|The much improved tree at FTDNA|
Episode 3 of "Finding Your Roots" featured guests known for story telling. The episode focused mainly on Civil War ancestry, which was very fascinating. I love Anderson Cooper so I found his segments very interesting. I had thought his Dad also came from a wealthy family, and was surprised his roots were Southern and humble. Interesting that one of his ancestors was killed by a slave. I'll have to keep his ancestor Robert Fletcher Campbell in mind as I trace my Campell line. I'm stuck on Sarah Campbell who was born around 1810 somewhere in the South? It would be fantastic to be related to Anderson Cooper. Great to see there is a relationship between Ken Burns and Abraham Lincoln. Glad that Ken Burn's Y DNA could be linked to Robert Burns, which he had been wanting to know. The most moving parts of the episode dealt with loss of Anderson Cooper's father and brother, and Ken Burns loss of his mother.
Anna Deavere Smith's ancestors were also interesting. One of her ancestors was involved in the burial of Civil War troops at Gettysburg. Her mtDNA was used to trace her maternal line to a tribe in Africa. A light bulb went off in my brain, and I thought maybe I can use mtDNA on my Kappel/Kurta line and possibly my Owens line to glean more insight into the ethnic origins of these families. This all hinges on someone carrying the mtDNA for those lines agreeing to test. There is a good possibility I might be able to persuade a 2nd cousin or 1st cousin 1x removed to test. However, it may take some time because they don't know me and I don't know them. The Y and mtDNA tests are the most straight forward tests when it comes to interpreting the results. It's nice to get a simple answer sometimes, especially after wrestling with the admixture results from autosomal DNA.
Immediately after the show ended I began searching for information about Grandfather Rudolph Kapple's sisters. I knew one sister's married name was Salamon, and so I began Googling her full name, Bertha Salamon. I couldn't believe I immediately struck gold! I found her obituary which gave her sister Rose's married name, which I didn't have. Bertha's Obituary named her own children giving me candidates for mtDNA testing. She had 4 living named children in 2002, which included 2 daughters, and 15 grandchildren. Rose's full name, Rose Varnak, led me to her obituary in which 4 children were named and of those 2 were living. It was stated she had 15 grandchildren and 45 great-grand children. I did look for death information for them in the early 2000's and couldn't find anything. I know why I couldn't find anything then, they were still alive. I didn't expect them to live into their 90's since their brother Rudolph died in his 60's, and their parents died well before that age too. All of this is so great! I'm hoping this leads to some kind of meaningful contact with their descendants. I would love to see more pictures of my Grandfather Rudolph. I've never seen any photo of his parents or siblings, and would love to see those too. If I had known the sibling were still alive when I started out researching I would have tried to make contact immediately. I feel like I missed a great opportunity to get more information, and also just connect with some of my Great Aunts. I was only aware of my Great-Grandparents having 11 children? One obit said there were 12. Now I'm wondering if this is true, and if so what happened to that child?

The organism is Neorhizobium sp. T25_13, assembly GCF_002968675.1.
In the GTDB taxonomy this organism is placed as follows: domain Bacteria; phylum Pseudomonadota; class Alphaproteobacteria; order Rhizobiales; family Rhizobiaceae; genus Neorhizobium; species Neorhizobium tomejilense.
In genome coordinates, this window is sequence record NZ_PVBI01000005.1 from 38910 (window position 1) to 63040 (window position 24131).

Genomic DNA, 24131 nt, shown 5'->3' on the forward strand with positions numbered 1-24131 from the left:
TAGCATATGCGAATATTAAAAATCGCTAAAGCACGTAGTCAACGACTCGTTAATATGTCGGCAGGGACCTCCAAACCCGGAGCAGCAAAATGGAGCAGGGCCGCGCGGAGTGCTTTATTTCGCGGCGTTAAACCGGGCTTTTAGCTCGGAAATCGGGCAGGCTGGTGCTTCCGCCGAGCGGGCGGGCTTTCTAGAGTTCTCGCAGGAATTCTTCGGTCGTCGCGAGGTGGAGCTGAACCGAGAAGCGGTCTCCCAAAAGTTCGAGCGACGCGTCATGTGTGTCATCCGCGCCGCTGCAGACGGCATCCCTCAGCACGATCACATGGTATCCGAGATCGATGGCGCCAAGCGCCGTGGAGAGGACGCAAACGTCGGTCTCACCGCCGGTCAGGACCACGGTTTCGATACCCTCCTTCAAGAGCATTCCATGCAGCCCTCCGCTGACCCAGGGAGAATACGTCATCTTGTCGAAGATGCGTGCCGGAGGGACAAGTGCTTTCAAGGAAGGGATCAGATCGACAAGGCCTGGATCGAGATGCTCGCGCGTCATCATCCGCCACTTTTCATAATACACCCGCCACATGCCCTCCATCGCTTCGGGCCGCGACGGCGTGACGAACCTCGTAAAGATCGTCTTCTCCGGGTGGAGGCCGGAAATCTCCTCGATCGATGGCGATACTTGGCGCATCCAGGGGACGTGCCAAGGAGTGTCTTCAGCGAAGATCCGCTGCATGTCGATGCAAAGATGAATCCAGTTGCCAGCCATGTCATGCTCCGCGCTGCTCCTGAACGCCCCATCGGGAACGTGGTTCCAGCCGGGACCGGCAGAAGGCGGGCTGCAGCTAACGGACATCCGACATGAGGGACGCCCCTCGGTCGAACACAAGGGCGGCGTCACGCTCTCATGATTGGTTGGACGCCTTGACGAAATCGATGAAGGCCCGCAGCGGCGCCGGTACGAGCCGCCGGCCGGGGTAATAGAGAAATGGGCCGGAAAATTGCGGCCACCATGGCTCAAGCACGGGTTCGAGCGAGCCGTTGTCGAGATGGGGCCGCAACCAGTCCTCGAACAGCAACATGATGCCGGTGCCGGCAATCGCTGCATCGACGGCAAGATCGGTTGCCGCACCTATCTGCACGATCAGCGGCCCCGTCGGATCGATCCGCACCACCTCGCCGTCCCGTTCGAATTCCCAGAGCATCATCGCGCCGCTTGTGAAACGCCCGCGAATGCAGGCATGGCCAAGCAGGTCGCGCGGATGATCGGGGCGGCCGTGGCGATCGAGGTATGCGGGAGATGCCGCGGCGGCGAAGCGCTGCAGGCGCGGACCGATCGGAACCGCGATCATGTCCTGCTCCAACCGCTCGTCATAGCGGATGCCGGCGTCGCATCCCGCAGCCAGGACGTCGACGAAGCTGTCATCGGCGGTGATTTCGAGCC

Another line which may benefit from mtDNA testing is the John Owens Indian Trader line. We know John Owens Sr. traded with Indians during the mid 1700's in Pennsylvania. We know, from a contemporary newspaper account, that he had an Indian wife. He had at least two wives. We don't know which wife our family descends from or even whether both wives were Indians ? If we could identify at least one of his wives with mtDNA we might be able to confirm whether at least some of John Owens children were half Native American. It isn't known whether he fathered any children with his Indian wife. We know he had at least a couple of daughters, and if a straight maternal line of inheritance can be found we may find the smoking gun information.
After locating the names of children and grandchildren of my great-aunts I searched on these names at Family Tree DNA. I located a tree with one of the names on it and was happy to see a new detailed view which saves time. You don't have to click to get details about an individual now. The names are now in larger print, so when you zoom in you can still read them. I'm still not crazy about the new tree layout (still too scattered), but it's easier to use with the larger names and details. I also found that one of my our Brenneman matches at AncestryDNA just showed up on my Mom's FTDNA match list.
I seem to have a pile up of segment matches on chromosome 19 at FTDNA. Reviewing these matches again, I've noticed none of them match me on my Mom's side? I'm wondering if these matches relate to me through either the French Canadian population or Ashkenazi populations?
No chromosome browser is apparently still the mantra at AncestryDNA. I don't now where the Geneticists at Ancestry got their degrees? They don't seem to understand the mechanics of segment matching for ancestry.
You can read more about the coming changes at Ancestry at Roberta Estes' blog post "DNA Day At Ancestry."
|Some Segment pile up from FTDNA|